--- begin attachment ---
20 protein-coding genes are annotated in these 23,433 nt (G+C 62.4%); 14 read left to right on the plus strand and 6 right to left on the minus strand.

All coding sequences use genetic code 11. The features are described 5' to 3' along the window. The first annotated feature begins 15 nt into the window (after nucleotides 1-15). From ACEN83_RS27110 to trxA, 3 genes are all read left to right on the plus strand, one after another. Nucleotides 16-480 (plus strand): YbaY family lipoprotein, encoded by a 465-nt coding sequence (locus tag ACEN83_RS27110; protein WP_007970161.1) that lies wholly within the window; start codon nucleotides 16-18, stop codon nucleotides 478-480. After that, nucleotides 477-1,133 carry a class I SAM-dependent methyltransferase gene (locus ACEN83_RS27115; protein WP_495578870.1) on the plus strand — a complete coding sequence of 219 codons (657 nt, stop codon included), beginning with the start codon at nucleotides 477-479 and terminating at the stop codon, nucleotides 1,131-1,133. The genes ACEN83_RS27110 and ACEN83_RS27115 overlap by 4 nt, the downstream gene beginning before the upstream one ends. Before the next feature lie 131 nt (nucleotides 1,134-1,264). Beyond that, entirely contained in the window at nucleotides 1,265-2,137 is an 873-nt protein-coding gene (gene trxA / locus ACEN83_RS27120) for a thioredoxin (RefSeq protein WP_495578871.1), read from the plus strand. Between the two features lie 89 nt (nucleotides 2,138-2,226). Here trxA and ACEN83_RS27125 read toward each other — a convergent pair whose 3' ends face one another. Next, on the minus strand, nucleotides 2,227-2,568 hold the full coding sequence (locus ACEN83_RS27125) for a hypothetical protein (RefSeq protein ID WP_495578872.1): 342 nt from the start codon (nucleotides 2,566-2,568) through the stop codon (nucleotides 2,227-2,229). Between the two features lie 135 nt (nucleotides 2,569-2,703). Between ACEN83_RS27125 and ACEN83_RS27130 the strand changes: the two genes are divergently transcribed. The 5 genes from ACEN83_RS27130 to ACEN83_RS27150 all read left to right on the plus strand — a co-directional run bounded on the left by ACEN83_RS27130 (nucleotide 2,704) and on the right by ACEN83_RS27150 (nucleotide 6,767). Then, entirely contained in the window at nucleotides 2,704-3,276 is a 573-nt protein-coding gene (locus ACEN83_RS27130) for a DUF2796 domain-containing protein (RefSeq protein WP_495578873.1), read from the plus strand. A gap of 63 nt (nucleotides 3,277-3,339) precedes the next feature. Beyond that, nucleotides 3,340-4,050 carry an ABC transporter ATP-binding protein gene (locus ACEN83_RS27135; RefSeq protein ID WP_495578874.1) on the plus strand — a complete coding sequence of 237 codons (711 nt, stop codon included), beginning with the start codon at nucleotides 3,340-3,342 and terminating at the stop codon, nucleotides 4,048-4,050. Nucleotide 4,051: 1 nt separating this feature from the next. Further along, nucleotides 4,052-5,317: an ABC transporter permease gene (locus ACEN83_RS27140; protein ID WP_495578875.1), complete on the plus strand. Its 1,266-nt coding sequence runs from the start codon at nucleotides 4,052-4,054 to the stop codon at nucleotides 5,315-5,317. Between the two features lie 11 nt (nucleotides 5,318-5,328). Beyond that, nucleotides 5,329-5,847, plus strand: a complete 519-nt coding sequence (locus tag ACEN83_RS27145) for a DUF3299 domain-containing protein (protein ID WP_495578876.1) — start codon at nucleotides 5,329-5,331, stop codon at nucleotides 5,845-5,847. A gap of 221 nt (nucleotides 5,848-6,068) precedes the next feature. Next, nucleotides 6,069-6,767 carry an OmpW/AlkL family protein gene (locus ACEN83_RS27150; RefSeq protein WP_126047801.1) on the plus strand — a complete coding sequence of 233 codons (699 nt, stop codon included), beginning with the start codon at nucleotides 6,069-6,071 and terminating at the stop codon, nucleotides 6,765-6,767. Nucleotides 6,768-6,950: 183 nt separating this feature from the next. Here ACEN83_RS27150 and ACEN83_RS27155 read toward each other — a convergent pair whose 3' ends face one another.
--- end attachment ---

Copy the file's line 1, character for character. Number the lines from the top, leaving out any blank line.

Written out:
20 protein-coding genes are annotated in these 23,433 nt (G+C 62.4%); 14 read left to right on the plus strand and 6 right to left on the minus strand.